Cadbury Camp is a 7-acre Iron Age hill fort in Tickenham’s idyllic countryside. It provides spectacular views across Somerset and towards the Bristol Channel, and is home to a wide range of wildlife. Cows and sheep are often grazing the archeological site, and if you keep a close eye, you may be fortunate enough to spot the silver-washed fritillary butterfly. It’s one of the best picnic spots around!
The plot of land is now managed by the National Trust, who are responsible for preserving the site. The tasks they carry out include removing trees from growing on the fort, as well as carefully trying to increase the biodiversity of some of the woodland areas.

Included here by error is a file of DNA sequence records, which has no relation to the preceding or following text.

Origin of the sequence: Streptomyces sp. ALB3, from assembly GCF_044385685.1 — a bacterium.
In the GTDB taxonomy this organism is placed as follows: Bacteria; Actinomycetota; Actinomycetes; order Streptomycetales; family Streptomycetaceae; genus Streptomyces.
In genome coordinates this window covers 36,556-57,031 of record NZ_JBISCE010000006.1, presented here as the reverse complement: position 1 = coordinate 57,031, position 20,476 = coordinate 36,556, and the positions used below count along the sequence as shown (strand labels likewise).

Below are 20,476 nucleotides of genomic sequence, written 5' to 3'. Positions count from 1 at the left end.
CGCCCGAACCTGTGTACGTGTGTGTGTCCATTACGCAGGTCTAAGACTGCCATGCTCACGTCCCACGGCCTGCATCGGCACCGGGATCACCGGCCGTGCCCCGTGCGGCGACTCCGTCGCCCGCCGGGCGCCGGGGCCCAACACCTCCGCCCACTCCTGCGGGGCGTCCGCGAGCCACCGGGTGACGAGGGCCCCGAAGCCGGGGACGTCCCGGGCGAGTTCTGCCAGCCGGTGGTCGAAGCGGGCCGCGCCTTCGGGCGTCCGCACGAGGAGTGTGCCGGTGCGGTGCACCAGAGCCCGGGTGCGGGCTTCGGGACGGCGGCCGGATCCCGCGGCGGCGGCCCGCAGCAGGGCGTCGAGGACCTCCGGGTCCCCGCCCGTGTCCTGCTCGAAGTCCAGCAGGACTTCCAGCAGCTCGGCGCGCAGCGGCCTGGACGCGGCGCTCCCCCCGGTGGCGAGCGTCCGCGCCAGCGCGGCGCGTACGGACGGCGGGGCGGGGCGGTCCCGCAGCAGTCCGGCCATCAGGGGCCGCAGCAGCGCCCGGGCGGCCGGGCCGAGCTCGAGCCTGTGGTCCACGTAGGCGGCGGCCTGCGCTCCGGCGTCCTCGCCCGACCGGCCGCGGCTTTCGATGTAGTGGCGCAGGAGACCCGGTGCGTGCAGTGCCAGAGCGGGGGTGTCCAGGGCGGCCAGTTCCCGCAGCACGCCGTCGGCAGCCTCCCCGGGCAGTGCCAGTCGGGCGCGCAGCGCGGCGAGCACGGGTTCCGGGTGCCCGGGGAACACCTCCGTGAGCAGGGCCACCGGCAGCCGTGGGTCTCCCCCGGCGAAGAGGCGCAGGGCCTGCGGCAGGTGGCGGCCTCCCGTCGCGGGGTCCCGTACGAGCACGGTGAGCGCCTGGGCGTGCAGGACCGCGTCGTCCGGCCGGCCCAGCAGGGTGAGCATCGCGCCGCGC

How to get to Cadbury Camp from Nailsea?
The fort can be accessed by an uneven bridleway adjacent to Tickenham Golf Club, which involves a moderate ascent so walking boots are advised. There are several other routes to the camp from Tickenham.
Click here to view the footpath on Google Street View.
The fit and adventurous might consider a 5-6 mile walk from Nailsea, along Causeway or the Moor End from Pound Lane.
History of Cadbury Camp
The fort is thought to have been built in the 6th century BC by a local community, and was used by tribes until the mid-1st century AD as a place for protection when under attack. As the site is based on a natural ridge, it made it ideal for a fort as it provided a high vantage point of the views below.
Two bronze spearheads have been discovered at the camp, which suggests that some kind of settlement was defended there, hundreds of years before the fort was built.
The camp was also used as a searchlight battery to locate enemy aircraft in WWII, allowing them to be shot down before releasing bombs on Bristol.